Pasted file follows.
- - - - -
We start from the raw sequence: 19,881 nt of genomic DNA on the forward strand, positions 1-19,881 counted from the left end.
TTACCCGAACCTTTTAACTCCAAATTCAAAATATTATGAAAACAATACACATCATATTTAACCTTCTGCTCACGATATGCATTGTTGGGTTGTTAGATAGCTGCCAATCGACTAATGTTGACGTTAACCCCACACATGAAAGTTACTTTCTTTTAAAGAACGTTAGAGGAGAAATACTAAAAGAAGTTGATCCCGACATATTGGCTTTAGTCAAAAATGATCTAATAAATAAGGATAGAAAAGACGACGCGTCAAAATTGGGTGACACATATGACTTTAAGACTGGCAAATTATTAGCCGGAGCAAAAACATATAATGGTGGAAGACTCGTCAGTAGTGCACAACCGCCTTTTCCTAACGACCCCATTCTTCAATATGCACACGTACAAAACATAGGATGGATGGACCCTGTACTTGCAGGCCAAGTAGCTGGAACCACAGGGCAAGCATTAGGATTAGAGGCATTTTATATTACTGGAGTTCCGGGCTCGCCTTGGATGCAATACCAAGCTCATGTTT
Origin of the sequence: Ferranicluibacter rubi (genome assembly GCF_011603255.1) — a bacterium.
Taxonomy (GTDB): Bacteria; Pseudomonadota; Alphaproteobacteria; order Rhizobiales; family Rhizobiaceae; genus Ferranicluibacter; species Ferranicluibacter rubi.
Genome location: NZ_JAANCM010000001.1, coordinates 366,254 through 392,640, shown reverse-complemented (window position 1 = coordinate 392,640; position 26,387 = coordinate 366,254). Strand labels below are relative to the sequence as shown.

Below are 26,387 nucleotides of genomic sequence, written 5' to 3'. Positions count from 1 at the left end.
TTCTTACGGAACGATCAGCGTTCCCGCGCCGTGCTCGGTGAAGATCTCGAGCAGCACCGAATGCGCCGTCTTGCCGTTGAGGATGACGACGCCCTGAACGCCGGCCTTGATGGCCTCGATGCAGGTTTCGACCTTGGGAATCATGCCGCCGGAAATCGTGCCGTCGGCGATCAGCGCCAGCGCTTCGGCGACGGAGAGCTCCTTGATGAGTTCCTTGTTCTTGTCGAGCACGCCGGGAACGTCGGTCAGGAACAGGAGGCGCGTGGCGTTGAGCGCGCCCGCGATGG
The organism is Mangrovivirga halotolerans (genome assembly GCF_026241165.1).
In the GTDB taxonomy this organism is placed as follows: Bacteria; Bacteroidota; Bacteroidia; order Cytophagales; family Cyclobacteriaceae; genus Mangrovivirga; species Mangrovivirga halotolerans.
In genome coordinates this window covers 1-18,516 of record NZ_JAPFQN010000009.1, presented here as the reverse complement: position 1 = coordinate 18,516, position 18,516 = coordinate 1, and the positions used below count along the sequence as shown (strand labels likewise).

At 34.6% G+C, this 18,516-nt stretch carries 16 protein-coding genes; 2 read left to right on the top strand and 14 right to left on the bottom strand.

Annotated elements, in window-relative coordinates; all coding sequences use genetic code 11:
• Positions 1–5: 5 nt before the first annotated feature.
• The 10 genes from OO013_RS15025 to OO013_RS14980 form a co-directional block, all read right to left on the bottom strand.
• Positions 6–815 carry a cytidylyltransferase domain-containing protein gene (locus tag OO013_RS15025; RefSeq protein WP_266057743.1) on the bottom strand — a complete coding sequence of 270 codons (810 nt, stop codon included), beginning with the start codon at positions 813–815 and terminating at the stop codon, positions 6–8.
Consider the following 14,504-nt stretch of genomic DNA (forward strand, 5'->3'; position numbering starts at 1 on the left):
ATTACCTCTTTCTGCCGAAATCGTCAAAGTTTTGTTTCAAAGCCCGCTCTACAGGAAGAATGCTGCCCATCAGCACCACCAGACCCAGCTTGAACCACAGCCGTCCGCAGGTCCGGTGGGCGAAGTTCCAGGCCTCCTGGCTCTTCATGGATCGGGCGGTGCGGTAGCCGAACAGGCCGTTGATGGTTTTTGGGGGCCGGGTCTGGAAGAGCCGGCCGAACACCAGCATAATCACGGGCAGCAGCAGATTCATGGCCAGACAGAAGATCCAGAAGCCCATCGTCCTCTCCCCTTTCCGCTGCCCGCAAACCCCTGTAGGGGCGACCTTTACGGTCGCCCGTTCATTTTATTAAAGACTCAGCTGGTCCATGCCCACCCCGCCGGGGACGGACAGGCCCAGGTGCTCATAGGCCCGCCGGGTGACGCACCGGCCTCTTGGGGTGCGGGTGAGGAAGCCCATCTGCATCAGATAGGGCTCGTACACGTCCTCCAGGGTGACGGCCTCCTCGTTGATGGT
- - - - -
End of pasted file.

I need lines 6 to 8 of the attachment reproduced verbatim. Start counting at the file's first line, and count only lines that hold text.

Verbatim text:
Below are 26,387 nucleotides of genomic sequence, written 5' to 3'. Positions count from 1 at the left end.
TTCTTACGGAACGATCAGCGTTCCCGCGCCGTGCTCGGTGAAGATCTCGAGCAGCACCGAATGCGCCGTCTTGCCGTTGAGGATGACGACGCCCTGAACGCCGGCCTTGATGGCCTCGATGCAGGTTTCGACCTTGGGAATCATGCCGCCGGAAATCGTGCCGTCGGCGATCAGCGCCAGCGCTTCGGCGACGGAGAGCTCCTTGATGAGTTCCTTGTTCTTGTCGAGCACGCCGGGAACGTCGGTCAGGAACAGGAGGCGCGTGGCGTTGAGCGCGCCCGCGATGG
The organism is Mangrovivirga halotolerans (genome assembly GCF_026241165.1).